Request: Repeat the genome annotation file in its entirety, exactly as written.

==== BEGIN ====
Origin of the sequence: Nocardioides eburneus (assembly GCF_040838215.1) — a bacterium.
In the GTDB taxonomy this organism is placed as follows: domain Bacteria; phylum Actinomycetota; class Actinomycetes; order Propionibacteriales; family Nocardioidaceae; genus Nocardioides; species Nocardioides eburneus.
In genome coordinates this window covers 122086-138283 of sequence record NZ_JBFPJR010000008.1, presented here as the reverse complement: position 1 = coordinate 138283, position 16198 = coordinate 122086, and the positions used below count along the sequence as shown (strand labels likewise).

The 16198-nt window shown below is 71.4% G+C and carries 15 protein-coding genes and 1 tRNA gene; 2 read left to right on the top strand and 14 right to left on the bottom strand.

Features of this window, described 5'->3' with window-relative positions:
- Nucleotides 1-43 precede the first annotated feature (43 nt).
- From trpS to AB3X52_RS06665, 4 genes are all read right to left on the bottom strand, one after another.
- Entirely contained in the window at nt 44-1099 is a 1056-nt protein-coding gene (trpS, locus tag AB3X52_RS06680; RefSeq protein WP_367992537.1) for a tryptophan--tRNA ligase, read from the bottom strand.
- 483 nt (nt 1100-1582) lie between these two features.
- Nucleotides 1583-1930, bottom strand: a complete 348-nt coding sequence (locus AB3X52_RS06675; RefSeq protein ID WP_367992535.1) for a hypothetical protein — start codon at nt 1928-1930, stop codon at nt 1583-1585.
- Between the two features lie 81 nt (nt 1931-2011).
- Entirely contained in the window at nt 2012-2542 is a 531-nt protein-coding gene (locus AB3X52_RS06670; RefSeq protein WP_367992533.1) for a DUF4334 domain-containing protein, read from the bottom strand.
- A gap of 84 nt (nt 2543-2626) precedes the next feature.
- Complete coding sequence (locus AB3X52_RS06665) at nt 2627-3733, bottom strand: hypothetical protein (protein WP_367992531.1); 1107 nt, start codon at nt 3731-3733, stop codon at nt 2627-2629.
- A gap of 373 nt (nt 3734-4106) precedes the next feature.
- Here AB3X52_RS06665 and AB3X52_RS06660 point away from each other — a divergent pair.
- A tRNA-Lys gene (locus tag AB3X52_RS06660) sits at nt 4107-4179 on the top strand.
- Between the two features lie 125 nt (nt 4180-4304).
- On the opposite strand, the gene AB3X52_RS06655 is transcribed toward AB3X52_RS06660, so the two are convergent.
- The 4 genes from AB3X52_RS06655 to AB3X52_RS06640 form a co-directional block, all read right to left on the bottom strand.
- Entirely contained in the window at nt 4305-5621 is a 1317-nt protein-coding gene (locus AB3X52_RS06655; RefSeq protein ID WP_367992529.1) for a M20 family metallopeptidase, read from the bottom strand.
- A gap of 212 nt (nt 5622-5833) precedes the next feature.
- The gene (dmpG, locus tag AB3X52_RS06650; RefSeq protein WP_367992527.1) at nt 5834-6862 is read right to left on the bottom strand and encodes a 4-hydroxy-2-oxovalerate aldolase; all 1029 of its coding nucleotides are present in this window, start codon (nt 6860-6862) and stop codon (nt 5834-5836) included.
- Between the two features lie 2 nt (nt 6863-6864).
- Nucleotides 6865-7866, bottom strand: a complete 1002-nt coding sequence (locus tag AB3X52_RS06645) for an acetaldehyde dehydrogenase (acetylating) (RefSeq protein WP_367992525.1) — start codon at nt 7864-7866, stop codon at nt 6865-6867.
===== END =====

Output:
Origin of the sequence: Nocardioides eburneus (assembly GCF_040838215.1) — a bacterium.
In the GTDB taxonomy this organism is placed as follows: domain Bacteria; phylum Actinomycetota; class Actinomycetes; order Propionibacteriales; family Nocardioidaceae; genus Nocardioides; species Nocardioides eburneus.
In genome coordinates this window covers 122086-138283 of sequence record NZ_JBFPJR010000008.1, presented here as the reverse complement: position 1 = coordinate 138283, position 16198 = coordinate 122086, and the positions used below count along the sequence as shown (strand labels likewise).

The 16198-nt window shown below is 71.4% G+C and carries 15 protein-coding genes and 1 tRNA gene; 2 read left to right on the top strand and 14 right to left on the bottom strand.

Features of this window, described 5'->3' with window-relative positions:
- Nucleotides 1-43 precede the first annotated feature (43 nt).
- From trpS to AB3X52_RS06665, 4 genes are all read right to left on the bottom strand, one after another.
- Entirely contained in the window at nt 44-1099 is a 1056-nt protein-coding gene (trpS, locus tag AB3X52_RS06680; RefSeq protein WP_367992537.1) for a tryptophan--tRNA ligase, read from the bottom strand.
- 483 nt (nt 1100-1582) lie between these two features.
- Nucleotides 1583-1930, bottom strand: a complete 348-nt coding sequence (locus AB3X52_RS06675; RefSeq protein ID WP_367992535.1) for a hypothetical protein — start codon at nt 1928-1930, stop codon at nt 1583-1585.
- Between the two features lie 81 nt (nt 1931-2011).
- Entirely contained in the window at nt 2012-2542 is a 531-nt protein-coding gene (locus AB3X52_RS06670; RefSeq protein WP_367992533.1) for a DUF4334 domain-containing protein, read from the bottom strand.
- A gap of 84 nt (nt 2543-2626) precedes the next feature.
- Complete coding sequence (locus AB3X52_RS06665) at nt 2627-3733, bottom strand: hypothetical protein (protein WP_367992531.1); 1107 nt, start codon at nt 3731-3733, stop codon at nt 2627-2629.
- A gap of 373 nt (nt 3734-4106) precedes the next feature.
- Here AB3X52_RS06665 and AB3X52_RS06660 point away from each other — a divergent pair.
- A tRNA-Lys gene (locus tag AB3X52_RS06660) sits at nt 4107-4179 on the top strand.
- Between the two features lie 125 nt (nt 4180-4304).
- On the opposite strand, the gene AB3X52_RS06655 is transcribed toward AB3X52_RS06660, so the two are convergent.
- The 4 genes from AB3X52_RS06655 to AB3X52_RS06640 form a co-directional block, all read right to left on the bottom strand.
- Entirely contained in the window at nt 4305-5621 is a 1317-nt protein-coding gene (locus AB3X52_RS06655; RefSeq protein ID WP_367992529.1) for a M20 family metallopeptidase, read from the bottom strand.
- A gap of 212 nt (nt 5622-5833) precedes the next feature.
- The gene (dmpG, locus tag AB3X52_RS06650; RefSeq protein WP_367992527.1) at nt 5834-6862 is read right to left on the bottom strand and encodes a 4-hydroxy-2-oxovalerate aldolase; all 1029 of its coding nucleotides are present in this window, start codon (nt 6860-6862) and stop codon (nt 5834-5836) included.
- Between the two features lie 2 nt (nt 6863-6864).
- Nucleotides 6865-7866, bottom strand: a complete 1002-nt coding sequence (locus tag AB3X52_RS06645) for an acetaldehyde dehydrogenase (acetylating) (RefSeq protein WP_367992525.1) — start codon at nt 7864-7866, stop codon at nt 6865-6867.